Do you spend nights turning on your bed, waiting for slumber to bless you? Well, turns out a healthy gut can help you put you into the deep sleep you crave.
A study published in the Scientific Reports shows that specific fibers known as prebiotics can improve sleep and boost stress resilience by influencing gut bacteria and the potent biologically active molecules, or metabolites, they produce. The research could ultimately lead to new approaches to treating sleep problems.
What is the connection between prebiotics and sleep behaviour?
The research started with adolescent male rats on either standard feed or feed infused with prebiotics and tracked an array of physiological measures before and after the rats was stressed.
After feeding them the prebiotic diet, it was observed that the rats spent more time in restorative non-rapid-eye-movement (NREM) sleep.
Non-rapid-eye sleep is the beginning stage of relaxed wakefulness with slow eye movement. It slowly transitions into no-eye movement yet the deep state of dreaming is rare. The rapid-eye-movement sleep is the stage of slumber in which rapid movement of eyes slowly slips into a state of dreaming vividly.
As reported in an earlier study, those on the prebiotic diet spent more time in restorative non-rapid-eye-movement (NREM) sleep. After stress, they also spent more time in rapid-eye-movement (REM) sleep, which is believed to be critical for recovery from stress.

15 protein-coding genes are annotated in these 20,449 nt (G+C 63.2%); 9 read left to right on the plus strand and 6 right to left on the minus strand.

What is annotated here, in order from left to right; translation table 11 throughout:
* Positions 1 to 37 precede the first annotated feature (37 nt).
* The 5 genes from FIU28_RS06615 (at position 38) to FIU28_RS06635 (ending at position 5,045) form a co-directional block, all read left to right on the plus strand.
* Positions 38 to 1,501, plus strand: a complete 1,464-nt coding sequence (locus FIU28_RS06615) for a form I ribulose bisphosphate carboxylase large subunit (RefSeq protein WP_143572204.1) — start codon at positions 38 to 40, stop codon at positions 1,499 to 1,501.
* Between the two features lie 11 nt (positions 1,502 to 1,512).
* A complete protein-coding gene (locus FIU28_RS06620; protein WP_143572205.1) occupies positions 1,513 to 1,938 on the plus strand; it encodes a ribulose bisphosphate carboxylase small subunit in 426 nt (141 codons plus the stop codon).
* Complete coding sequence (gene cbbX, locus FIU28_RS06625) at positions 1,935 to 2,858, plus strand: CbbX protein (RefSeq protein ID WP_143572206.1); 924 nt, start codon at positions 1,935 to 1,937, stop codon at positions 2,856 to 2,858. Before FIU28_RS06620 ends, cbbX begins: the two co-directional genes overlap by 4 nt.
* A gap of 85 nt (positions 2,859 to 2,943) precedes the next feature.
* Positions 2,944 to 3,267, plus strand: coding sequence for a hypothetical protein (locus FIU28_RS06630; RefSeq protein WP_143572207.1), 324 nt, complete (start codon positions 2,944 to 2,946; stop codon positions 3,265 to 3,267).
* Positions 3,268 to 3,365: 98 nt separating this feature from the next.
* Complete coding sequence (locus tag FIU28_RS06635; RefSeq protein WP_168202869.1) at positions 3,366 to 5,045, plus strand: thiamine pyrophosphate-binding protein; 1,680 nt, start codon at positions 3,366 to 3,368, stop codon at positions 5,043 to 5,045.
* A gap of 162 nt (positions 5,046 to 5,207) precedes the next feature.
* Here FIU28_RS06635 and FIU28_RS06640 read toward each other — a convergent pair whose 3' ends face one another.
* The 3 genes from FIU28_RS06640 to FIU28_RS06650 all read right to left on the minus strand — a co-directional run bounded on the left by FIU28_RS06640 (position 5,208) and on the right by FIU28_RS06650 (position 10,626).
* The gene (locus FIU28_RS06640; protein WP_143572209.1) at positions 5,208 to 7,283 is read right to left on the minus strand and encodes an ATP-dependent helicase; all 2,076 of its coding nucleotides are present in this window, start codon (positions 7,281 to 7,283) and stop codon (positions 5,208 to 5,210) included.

How can prebiotics help bust stress ?
“We know that this combination of dietary fibers helps promote stress robustness and good sleep and protects the gut microbiome from disruption. With this new study, we wanted to try to identify the signal,” said researcher Monika Fleshner.
Using a technology called mass spectrometry to analyze the rats’ fecal samples, the researchers measured metabolites. Metabolites are the bioactive small molecules produced by bacteria as food is broken down.
They found rats on the prebiotic diet had a substantially different “metabolome”. Now metabolomes are the total number of metabolites or small molecules made by bacteria as food is broken down in your body. .The higher quantities of these metabolomes including fatty acids and sugars may, via gut-brain signaling pathways, influence behavior. The rats’ metabolome also looked different after stress.
Too technical? Don’t worry! Just remember this
Prebiotics feed the healthy bacteria that lives in our gut and creates a symbiotic relationship that has powerful effects on our brain and behaviour. So when your gut is fed with healthy gut bacteria, the signal your brain sends to your body of inducing sleep may function more smoothly.
So is prebiotic food the ultimate cure for insomnia?
While prebiotic dietary fiber is certainly healthy, it’s uncertain whether just loading up on foods rich in it can promote sleep. Sleep-inducing drinks can also help do the job.
“You’d probably have to eat a whole lot of lentils and cabbage to see any effect,” said Thompson. Prebiotic supplements already abound on natural food store shelves. But Fleshner said it’s too soon to say whether a supplement or drug-containing such compounds would be safe and effective for everyone. Depending on what their microbial make-up is, different people might respond differently.
Armed with this information, doctors might be able to develop a targeted therapeutic that boosts the molecules that buffer against stress and tamps down the ones that seem to disrupt our beauty sleep.
It’s time ladies ! You must add prebiotic-rich foods into your diets and try to get that good-night sleep you deserve.